Your body can make the amino acid L-glutamine, often simply called glutamine, and you also get it from many of the protein-rich foods in your diet. Healthy people don't typically need glutamine supplements, but some people take them in hope of improving their weight-loss results. The evidence for this is still preliminary and conflicting, however. These supplements may not be safe for everyone, so check with your doctor before adding them to your daily regimen.
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Protein and Weight Loss
If you get your glutamine by eating more high-protein foods, there may be some weight-loss benefits. Following a low-calorie diet that is high in protein and low in fat may help you feel fuller and lose more weight than a standard-protein diet that is low in fat with the same number of calories, according to a study published in the "American Journal of Clinical Nutrition" in December 2012. This type of diet may also help minimize the loss of muscle and decreases in metabolism during weight loss.
Glutamine and Weight Loss
A small preliminary study published in the "European Journal of Clinical Nutrition" in November 2014 found that obese women who took glutamine supplements for four weeks lost weight even without changing their diet and exercise habits. When they took a protein supplement for the same amount of time, they didn't experience any significant weight loss. But larger studies are needed to verify these benefits and determine what, if any, dose of glutamine is most beneficial for weight loss.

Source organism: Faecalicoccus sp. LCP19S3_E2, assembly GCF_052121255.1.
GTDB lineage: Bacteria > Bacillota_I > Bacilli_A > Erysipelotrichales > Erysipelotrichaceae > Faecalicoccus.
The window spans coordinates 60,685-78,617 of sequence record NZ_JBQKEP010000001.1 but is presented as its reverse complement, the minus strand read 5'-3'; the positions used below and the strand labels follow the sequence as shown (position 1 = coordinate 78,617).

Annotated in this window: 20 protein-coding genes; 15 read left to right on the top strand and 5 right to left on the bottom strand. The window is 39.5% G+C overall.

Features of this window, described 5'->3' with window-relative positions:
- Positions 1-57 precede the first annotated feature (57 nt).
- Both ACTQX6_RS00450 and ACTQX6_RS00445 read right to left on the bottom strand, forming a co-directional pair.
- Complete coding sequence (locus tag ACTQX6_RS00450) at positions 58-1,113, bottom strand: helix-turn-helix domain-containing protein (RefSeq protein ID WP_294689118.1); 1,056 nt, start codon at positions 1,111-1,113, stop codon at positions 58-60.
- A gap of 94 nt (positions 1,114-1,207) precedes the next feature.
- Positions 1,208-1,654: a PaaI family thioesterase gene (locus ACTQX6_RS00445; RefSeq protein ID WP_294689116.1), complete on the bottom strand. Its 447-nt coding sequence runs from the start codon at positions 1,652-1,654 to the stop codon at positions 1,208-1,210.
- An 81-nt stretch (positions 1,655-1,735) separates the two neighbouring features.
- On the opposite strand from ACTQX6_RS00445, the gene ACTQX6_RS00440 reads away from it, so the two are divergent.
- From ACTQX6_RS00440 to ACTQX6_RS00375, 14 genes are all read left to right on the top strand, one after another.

Effect on Body Composition
Although protein in general may help limit the loss of muscle during weight loss, this doesn't appear to be the case with glutamine. Athletes who took glutamine supplements while on a weight-loss diet didn't maintain any more muscle than those given a placebo in a study published in the "Journal of Sports Science and Medicine" in 2003.
Glutamine supplements may not be safe if you have liver disease, kidney disease or Reye syndrome or if you are pregnant or nursing. L-glutamine supplements may also interfere with certain medications, including those used for chemotherapy, HIV and seizure prevention.
- New York University Langone Medical Center: Glutamine
- University of Maryland Medical Center: Glutamine
- European Journal of Clinical Nutrition: Glutamine Supplementation Favors Weight Loss in Nondieting Obese Female Patients. A Pilot Study
- Journal of Sports Science and Medicine: Glutamine Supplementation Did Not Benefit Athletes During Short-Term Weight Reduction
- American Journal of Clinical Nutrition: Effects of Energy-Restricted High-Protein, Low-Fat Compared With Standard-Protein, Low-Fat Diets: A Meta-Analysis of Randomized Controlled Trials